country and protecting us world-wide.
Please say a prayer this holiday season for our heroes and that
God will keep them safe as they do for us year round.
Frederick R. Bedell Jr., Glen Oaks Village
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We must act to stop diabetes
BY DR. RAMON TALLAJ
Diabetes impacts millions of
Americans across the country
and many of us have been aff ected
either directly or through a
loved one, by this silent killer of
As we think about how to
prevent or manage diabetes,
we must acknowledge that the
Hispanic community is at a
higher risk for developing Type
2 diabetes and we must take
action to address this. In fact,
over our lifetimes, Hispanic men
and women face a signifi cantly
greater risk of developing Type
2 diabetes – more than 50 percent
compared a 40 percent risk
for US adults on average.
Th is is the case for many reasons
including a lack of culturally
competent care, health insurance
disparities, and low household
So, what can we do? Th e solution
lies in understanding the
greater risk our community
faces of developing type 2 diabetes
and taking action to prevent
First, it’s important to understand
the basics of diabetes.
Diabetes occurs when the body’s
blood sugars are at levels above
Th ere are three main types of
diabetes. Type 1 diabetes cannot
be prevented because it is caused
by an autoimmune reaction that
the body cannot control. It is
usually diagnosed in children
and young adults. By comparison,
Type 2 diabetes is oft en diagnosed
later in life, although it is
becoming a problem for children
and teens, and can prevented or
managed through a healthy lifestyle.
Finally, gestational diabetes
is specifi c to pregnancy but is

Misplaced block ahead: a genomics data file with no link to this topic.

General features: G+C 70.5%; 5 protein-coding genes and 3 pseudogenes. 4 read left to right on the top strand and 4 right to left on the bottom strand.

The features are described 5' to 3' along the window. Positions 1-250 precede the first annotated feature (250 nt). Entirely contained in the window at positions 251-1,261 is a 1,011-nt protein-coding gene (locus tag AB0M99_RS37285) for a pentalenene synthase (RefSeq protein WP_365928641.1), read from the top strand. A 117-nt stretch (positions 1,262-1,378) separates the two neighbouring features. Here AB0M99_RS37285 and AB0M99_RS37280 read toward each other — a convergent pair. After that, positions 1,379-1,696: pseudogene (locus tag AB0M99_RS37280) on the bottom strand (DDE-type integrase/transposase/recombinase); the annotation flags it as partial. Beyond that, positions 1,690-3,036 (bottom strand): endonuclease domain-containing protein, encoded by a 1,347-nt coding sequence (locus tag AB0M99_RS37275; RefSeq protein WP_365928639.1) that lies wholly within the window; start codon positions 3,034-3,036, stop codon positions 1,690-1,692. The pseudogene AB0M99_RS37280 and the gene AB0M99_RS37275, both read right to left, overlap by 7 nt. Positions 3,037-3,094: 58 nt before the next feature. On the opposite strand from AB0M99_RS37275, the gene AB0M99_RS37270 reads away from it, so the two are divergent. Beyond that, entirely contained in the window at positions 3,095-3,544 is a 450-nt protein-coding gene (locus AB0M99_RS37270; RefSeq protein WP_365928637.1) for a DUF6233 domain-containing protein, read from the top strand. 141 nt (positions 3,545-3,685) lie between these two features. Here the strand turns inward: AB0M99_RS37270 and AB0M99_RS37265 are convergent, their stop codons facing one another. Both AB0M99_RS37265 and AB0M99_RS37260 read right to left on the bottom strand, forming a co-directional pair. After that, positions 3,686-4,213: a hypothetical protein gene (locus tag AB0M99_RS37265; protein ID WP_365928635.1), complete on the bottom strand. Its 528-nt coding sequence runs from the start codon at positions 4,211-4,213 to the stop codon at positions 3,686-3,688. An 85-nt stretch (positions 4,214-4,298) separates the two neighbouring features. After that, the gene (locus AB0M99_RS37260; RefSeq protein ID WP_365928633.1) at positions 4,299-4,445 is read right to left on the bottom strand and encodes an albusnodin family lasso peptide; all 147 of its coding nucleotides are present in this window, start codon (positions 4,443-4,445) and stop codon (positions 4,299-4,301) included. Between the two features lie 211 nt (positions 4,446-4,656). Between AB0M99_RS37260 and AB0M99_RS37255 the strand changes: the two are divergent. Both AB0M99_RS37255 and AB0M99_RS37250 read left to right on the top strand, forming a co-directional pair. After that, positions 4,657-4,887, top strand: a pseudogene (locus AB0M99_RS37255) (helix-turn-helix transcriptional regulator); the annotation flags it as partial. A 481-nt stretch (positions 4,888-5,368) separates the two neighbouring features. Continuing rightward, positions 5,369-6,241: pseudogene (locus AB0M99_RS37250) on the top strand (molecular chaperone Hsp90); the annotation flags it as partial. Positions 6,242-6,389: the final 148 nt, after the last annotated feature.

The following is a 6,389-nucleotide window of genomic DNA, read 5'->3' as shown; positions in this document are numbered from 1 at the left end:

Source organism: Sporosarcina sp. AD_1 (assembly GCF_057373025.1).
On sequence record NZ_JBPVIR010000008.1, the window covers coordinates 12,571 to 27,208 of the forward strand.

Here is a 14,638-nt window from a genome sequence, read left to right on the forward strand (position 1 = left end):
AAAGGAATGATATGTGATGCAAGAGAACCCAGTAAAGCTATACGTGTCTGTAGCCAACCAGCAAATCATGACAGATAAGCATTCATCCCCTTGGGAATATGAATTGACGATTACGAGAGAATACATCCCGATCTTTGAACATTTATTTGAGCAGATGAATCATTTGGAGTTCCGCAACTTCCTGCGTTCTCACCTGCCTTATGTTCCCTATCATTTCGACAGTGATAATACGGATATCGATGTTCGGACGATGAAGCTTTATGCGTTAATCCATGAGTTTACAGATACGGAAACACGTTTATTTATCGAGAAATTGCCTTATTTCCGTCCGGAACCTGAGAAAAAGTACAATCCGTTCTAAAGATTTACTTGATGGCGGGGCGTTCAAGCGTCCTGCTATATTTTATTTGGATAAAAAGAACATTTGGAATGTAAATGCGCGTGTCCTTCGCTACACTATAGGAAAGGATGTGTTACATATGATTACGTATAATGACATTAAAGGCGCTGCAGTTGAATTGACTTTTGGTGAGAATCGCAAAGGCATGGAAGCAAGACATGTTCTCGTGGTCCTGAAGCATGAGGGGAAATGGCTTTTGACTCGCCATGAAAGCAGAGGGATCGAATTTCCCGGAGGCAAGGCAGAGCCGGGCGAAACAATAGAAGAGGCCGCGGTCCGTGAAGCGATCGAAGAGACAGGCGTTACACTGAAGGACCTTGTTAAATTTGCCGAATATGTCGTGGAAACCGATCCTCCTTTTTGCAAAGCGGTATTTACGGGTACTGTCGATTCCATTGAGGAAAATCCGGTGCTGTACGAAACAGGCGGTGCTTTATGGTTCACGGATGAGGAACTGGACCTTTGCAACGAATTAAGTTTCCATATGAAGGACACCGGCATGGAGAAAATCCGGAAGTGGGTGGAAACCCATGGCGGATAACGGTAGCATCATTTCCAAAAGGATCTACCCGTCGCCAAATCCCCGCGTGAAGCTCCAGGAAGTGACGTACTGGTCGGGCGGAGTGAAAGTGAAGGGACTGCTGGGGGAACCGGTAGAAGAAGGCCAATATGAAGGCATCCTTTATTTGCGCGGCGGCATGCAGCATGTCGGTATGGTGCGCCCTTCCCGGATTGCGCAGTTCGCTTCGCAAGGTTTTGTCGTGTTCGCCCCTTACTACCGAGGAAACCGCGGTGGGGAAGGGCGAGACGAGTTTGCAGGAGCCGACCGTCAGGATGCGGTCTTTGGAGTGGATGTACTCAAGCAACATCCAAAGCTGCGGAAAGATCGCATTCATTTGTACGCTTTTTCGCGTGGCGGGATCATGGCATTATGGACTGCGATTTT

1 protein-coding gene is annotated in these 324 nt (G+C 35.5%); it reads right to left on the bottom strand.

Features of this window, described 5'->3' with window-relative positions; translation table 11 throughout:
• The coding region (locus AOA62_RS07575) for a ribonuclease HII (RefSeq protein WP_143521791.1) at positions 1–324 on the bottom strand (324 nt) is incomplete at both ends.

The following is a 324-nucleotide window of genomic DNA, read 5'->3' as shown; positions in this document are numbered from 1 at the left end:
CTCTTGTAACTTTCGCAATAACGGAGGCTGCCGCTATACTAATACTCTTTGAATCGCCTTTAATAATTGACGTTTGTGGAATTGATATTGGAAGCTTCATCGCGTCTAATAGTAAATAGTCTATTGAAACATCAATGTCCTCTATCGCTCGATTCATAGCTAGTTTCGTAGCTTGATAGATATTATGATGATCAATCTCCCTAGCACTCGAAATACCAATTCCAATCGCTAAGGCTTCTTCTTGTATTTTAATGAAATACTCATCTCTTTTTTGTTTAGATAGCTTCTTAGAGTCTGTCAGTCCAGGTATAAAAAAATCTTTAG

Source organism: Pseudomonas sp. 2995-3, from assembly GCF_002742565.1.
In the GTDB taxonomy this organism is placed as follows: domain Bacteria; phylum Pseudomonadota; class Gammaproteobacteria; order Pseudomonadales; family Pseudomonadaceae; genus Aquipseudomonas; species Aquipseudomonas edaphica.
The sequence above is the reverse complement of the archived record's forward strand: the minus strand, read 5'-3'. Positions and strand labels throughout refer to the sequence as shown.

a risk factor for Type 2 diabetes.
Diabetes is called the silent
killer because sometimes there
are no clear symptoms making
it diffi cult to know if you have
it. Even though more than 30
million Americans are currently
living with diabetes, 1 in 4 are
unaware of it. Th at is why it is
important to look out for risk
factors and be sure to talk to
your doctor about testing your
Risk factors for prediabetes
and Type 2 diabetes include the
• Being over 45 years old
• Being overweight
• Having high blood pressure
• Not being physically active
• Having a history of gestational
diabetes or having a baby
weighing more than 9 pounds
However, many of these risk
factors can be mitigated. Losing
even a modest amount of weight
or engaging in physical activity
three or more times a week can
help prevent or delay the onset of
Type 2 diabetes by up to 58% in
people with prediabetes and 71
percent for people 60 or older.
Additionally, having a healthy and
balanced diet can help. You can
control your diet through reduced
portion sizes and choosing to eat
more vegetables, fruits, and whole
grains instead of high fat foods like
cheese, whole milk and fried foods.
We must also urge our policy
makers to invest in health
education for diseases like diabetes
and understand the cultural
specific disparities our
community faces so that we can
build a system that combines
high-quality, eff ective care that
reduces costs for patients, institutions,
By taking the above listed
steps, being aware of your family
history, and making regular visits
to your doctor, we can make
strides toward preventing and
managing this disease.
Dr. Ramon Tallaj is Chairman
of the Board of SOMOS
Community Care, a network
for physicians in New York City
dedicated to serving Medicaid
participants and low-income